Until recently German funds were at a disadvantage over their competitors from other countries as regards the origination of loans. But legislation that entered into force on 18 March 2016 provides a careful relaxation of the restrictions on loan origination for German funds. In relation to non-German funds, the German banking license requirement applies if the lender addresses itself to the German market via advertisements, internet offerings, personal visits, e-mails, cold calls or the use of intermediaries. In contrast, “passive services,” i.e., where the lender is contacted by the borrower or the borrower’s adviser or by an arranger in the course of a loan syndication, do not trigger a license requirement. This has enabled non-German loan originating funds to operate at least on a limited basis in Germany.

For German funds the situation was different, because a fund from Germany needed a German banking license regardless of the jurisdiction where the borrower is located and there was no exemption from the license requirement in the KWG.

The new legislation amends the KWG to exempt German Alternative Investment Funds (AIFs) and their German fund managers (AIFMs) from the banking license requirement. EU-AIFMs and EU-AIFs are exempt as well. However, their counterparts from outside the European Economic Area need to continue relying on the “passive services” exemption.

Rules on loan origination to third-party borrowers

Moreover, amendments to the German Capital Investment Code (Kapitalanlagegesetzbuch; “KAGB”) have defined the range of loan products that German AIFs can offer. Section 285(2) KAGB allows closed-end “special” AIFs (i.e., funds in which only professional and semi-professional investors can invest) to grant or restructure loans within the following framework:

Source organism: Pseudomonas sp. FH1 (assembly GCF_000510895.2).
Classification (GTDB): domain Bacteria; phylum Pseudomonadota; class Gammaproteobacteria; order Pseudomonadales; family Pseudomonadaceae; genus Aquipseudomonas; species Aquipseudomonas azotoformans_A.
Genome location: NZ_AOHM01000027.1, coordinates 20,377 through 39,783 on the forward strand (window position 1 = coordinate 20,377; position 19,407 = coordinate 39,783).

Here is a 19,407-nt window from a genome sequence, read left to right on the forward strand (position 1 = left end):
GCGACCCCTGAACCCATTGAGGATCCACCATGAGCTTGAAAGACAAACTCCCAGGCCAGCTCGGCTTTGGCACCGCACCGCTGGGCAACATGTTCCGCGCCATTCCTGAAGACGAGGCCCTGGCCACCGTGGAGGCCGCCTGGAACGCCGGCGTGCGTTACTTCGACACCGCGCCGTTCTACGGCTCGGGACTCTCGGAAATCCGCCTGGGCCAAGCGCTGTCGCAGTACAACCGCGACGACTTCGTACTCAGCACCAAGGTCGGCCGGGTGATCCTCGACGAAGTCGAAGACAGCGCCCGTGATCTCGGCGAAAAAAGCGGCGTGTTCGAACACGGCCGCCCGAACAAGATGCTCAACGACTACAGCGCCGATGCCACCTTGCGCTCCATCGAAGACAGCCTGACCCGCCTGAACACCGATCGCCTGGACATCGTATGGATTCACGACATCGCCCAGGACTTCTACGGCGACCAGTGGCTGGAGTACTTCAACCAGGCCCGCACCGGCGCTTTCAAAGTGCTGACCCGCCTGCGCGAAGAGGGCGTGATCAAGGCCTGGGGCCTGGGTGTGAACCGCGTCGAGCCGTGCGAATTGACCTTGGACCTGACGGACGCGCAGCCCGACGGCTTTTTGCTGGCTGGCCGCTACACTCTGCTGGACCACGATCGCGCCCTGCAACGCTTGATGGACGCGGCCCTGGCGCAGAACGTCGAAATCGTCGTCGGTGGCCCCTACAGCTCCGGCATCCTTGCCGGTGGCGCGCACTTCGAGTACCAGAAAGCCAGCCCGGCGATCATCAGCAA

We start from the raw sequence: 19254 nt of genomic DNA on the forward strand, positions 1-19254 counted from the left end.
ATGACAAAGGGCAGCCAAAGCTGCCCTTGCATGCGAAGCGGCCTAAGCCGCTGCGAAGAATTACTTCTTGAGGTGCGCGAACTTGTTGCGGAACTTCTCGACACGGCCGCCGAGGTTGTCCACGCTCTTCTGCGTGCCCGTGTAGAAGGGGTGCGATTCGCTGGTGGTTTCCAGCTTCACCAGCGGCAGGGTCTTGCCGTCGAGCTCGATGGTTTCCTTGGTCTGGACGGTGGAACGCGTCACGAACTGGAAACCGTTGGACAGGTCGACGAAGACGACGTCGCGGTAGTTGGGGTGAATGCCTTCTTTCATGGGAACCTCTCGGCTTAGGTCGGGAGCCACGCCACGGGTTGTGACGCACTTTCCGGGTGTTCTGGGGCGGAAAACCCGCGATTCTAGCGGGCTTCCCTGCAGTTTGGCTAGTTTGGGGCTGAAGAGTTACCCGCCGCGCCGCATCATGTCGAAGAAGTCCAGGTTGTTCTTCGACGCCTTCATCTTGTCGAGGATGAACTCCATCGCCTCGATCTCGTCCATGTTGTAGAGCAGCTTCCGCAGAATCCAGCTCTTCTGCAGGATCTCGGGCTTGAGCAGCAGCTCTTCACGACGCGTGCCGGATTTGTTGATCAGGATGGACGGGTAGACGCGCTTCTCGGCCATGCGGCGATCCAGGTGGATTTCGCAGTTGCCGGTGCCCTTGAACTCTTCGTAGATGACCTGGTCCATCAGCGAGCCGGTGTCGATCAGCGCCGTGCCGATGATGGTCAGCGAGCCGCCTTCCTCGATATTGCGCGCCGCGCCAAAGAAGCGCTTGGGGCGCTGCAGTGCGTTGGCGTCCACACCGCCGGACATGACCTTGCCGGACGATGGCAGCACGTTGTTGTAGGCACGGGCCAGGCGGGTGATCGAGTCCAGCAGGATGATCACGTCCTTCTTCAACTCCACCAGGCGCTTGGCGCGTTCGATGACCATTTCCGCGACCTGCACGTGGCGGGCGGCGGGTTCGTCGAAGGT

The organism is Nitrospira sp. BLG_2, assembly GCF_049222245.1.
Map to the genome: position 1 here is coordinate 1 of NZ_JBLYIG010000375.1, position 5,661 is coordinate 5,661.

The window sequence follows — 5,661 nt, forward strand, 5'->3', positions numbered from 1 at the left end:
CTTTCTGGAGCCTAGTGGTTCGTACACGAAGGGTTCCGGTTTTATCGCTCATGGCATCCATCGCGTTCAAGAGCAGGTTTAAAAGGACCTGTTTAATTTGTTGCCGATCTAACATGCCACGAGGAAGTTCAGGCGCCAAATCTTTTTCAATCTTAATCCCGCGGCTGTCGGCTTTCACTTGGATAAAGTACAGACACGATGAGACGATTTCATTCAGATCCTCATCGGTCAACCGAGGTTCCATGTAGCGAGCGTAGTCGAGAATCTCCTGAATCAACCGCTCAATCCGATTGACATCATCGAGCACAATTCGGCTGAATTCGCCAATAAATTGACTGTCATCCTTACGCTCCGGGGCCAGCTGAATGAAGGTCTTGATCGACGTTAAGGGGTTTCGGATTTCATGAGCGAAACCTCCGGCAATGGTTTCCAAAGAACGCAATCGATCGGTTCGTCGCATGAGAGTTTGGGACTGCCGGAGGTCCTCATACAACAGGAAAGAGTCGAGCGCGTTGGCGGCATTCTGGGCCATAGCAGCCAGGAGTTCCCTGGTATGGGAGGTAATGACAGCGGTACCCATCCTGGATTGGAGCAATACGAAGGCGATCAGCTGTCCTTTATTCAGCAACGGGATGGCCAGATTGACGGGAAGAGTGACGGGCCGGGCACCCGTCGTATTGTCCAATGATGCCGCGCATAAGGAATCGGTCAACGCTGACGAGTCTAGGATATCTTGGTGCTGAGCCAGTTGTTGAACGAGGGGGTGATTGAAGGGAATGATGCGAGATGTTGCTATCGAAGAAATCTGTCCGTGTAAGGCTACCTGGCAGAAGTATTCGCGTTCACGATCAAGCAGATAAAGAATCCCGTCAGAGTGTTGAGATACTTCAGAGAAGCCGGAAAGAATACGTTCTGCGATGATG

• A closed-end special AIF may invest up to 30% of its aggregate capital, both contributed and committed but not yet contributed (net of fees, cost and expenses to be borne by the investors) (“Net Fund Volume”).
  • No consumer loans are allowed.
  • A loan to a single borrower must not exceed 20% of the Net Fund Volume.

Special rules on loans to shareholders

Under § 285(3) KAGB, by derogation of the foregoing restrictions, the grant of loans of up to 50% of the Net Fund Volume is also permitted to companies in which the closed-end special AIF holds a participation (shareholder loans) if one of the following conditions is met:

  • The borrower is a company controlled by the AIF;
  • The loan is subordinated; or
  • The loans granted do not exceed double the acquisition cost of the equity participation held by the AIF

The 50% threshold may be exceeded for subordinated loans to majority-controlled or wholly-owned subsidiaries of the AIF. In all cases the loan terms must ensure that the loans can only be made to entities in which the borrower holds an equity participation and under the same conditions as set out above.

The exemption for shareholder loans is also available for open-end special funds. Closed-end funds marketed for investment by the general public also are allowed to make shareholder loans, but only up to 30% of the Net Fund Volume. Moreover, unsubordinated loans granted to non-majority-owned companies must not exceed the acquisition price of the AIF’s equity participation.

Any AIFM that manages loan originating funds must adhere to additional organizational requirements for risk management. An AIFM must establish proper procedures for credit authorization, loan processing and dealing with “problem loans” as well as an early warning system for increased risk.

Conclusion

Germany has finally caught up and liberalized the origination of loans by AIFs. However, important restrictions need to be observed to ensure that this new freedom does not create undue risk and does not allow regulatory arbitrage.